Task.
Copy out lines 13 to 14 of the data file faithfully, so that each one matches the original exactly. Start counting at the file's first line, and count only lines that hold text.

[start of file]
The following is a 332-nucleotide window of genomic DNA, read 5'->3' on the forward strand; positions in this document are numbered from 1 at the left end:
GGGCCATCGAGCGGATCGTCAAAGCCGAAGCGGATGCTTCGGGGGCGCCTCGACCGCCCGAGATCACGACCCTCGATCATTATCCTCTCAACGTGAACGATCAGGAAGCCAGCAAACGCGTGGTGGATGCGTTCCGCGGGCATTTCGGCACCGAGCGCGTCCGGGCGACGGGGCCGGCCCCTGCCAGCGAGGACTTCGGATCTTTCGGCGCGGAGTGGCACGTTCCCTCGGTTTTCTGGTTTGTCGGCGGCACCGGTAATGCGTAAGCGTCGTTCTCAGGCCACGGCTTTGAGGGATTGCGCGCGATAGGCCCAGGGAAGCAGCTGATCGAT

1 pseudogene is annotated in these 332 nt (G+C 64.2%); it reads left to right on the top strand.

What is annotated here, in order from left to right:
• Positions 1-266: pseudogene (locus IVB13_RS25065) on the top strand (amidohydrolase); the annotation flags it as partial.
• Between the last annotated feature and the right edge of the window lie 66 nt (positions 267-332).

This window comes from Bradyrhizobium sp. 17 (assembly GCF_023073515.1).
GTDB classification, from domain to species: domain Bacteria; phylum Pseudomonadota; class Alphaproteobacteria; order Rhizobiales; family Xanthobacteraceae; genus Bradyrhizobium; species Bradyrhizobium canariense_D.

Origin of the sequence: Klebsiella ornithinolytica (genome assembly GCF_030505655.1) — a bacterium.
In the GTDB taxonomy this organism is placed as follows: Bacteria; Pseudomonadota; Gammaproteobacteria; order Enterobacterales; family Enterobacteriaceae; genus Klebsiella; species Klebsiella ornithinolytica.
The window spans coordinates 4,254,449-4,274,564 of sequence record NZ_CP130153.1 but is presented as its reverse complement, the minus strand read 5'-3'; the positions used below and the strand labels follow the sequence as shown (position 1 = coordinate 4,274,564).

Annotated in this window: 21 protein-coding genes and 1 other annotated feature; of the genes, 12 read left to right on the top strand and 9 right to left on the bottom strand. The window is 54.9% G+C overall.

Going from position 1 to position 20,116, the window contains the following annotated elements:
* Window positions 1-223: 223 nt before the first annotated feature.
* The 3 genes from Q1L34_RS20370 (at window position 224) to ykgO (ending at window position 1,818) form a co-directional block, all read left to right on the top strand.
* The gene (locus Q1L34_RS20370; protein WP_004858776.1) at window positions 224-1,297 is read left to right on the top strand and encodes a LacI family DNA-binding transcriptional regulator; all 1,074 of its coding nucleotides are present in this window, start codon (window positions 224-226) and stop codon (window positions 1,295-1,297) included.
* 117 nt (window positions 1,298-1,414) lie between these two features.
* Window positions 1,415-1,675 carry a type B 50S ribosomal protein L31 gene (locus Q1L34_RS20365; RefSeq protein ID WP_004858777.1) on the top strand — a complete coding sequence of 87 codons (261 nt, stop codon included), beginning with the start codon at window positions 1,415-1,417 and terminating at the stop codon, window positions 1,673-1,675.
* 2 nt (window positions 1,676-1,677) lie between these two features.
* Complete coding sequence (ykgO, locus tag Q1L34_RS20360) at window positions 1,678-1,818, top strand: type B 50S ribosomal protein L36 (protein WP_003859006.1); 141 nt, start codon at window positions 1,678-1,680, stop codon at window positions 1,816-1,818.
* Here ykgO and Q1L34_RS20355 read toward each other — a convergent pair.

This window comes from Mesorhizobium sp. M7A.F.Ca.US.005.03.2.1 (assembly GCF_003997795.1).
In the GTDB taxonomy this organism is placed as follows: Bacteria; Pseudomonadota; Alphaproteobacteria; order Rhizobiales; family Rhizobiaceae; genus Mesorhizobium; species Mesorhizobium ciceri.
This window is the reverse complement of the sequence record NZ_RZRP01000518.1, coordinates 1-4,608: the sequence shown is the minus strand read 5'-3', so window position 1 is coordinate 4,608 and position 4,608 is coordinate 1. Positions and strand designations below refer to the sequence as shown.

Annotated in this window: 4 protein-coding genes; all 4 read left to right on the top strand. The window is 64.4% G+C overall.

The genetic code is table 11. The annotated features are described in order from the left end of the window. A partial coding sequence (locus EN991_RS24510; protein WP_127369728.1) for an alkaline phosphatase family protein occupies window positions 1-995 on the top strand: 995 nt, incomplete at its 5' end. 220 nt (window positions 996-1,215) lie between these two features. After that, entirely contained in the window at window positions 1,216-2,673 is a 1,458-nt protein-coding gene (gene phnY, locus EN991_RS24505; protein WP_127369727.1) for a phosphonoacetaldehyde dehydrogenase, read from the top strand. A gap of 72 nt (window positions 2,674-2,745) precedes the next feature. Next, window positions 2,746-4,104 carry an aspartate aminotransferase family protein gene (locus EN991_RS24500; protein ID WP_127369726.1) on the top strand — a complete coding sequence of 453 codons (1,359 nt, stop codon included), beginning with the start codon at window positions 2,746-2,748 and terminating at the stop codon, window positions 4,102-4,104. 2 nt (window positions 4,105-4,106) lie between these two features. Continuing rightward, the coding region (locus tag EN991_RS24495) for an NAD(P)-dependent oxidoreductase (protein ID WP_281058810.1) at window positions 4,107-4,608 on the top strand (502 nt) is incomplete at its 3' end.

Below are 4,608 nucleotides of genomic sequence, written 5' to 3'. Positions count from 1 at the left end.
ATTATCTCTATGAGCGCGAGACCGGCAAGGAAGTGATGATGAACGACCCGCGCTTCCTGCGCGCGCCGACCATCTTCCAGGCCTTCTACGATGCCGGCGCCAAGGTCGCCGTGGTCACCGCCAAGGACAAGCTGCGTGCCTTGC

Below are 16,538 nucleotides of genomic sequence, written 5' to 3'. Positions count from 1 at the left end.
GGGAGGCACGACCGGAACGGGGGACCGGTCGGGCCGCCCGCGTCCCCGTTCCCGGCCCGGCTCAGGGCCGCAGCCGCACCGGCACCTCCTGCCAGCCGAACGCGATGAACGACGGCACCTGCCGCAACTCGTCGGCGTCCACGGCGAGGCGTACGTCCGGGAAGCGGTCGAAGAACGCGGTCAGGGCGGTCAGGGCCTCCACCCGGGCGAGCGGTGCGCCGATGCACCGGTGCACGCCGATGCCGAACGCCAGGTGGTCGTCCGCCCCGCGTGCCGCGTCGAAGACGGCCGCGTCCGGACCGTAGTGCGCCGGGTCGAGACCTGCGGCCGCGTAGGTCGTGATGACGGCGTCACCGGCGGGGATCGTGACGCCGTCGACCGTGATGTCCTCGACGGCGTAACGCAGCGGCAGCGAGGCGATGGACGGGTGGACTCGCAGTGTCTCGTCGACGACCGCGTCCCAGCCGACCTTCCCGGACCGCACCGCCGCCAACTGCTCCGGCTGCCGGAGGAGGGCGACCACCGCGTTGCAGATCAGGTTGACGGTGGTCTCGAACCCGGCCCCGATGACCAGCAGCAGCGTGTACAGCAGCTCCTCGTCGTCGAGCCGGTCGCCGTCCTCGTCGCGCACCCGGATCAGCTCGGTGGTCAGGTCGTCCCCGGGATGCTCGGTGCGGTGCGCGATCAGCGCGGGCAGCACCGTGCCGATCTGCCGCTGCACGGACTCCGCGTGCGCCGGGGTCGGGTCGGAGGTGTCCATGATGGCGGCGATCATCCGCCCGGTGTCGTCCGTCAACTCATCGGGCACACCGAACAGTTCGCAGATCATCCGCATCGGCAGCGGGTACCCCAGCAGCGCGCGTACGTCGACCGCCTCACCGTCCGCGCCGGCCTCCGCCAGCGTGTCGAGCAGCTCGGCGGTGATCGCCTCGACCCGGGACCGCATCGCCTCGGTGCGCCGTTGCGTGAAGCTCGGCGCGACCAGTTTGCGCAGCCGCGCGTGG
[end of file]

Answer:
Going from position 1 to position 20,116, the window contains the following annotated elements:
* Window positions 1-223: 223 nt before the first annotated feature.